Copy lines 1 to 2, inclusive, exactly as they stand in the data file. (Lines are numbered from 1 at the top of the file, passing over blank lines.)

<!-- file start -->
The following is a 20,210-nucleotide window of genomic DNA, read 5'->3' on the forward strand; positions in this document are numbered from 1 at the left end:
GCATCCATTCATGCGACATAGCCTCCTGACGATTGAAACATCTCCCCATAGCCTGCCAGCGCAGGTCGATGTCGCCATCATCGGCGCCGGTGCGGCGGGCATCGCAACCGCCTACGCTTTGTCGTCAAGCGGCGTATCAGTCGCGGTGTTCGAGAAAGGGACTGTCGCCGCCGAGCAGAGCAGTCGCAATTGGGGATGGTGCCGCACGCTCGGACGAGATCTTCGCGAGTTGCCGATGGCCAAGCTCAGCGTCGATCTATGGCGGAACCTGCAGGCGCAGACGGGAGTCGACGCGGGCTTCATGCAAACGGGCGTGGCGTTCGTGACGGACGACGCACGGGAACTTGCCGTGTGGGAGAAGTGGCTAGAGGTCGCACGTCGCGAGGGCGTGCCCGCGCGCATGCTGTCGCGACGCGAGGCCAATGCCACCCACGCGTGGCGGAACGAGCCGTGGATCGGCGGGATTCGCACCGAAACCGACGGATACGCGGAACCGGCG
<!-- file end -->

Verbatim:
The following is a 20,210-nucleotide window of genomic DNA, read 5'->3' on the forward strand; positions in this document are numbered from 1 at the left end:
GCATCCATTCATGCGACATAGCCTCCTGACGATTGAAACATCTCCCCATAGCCTGCCAGCGCAGGTCGATGTCGCCATCATCGGCGCCGGTGCGGCGGGCATCGCAACCGCCTACGCTTTGTCGTCAAGCGGCGTATCAGTCGCGGTGTTCGAGAAAGGGACTGTCGCCGCCGAGCAGAGCAGTCGCAATTGGGGATGGTGCCGCACGCTCGGACGAGATCTTCGCGAGTTGCCGATGGCCAAGCTCAGCGTCGATCTATGGCGGAACCTGCAGGCGCAGACGGGAGTCGACGCGGGCTTCATGCAAACGGGCGTGGCGTTCGTGACGGACGACGCACGGGAACTTGCCGTGTGGGAGAAGTGGCTAGAGGTCGCACGTCGCGAGGGCGTGCCCGCGCGCATGCTGTCGCGACGCGAGGCCAATGCCACCCACGCGTGGCGGAACGAGCCGTGGATCGGCGGGATTCGCACCGAAACCGACGGATACGCGGAACCGGCG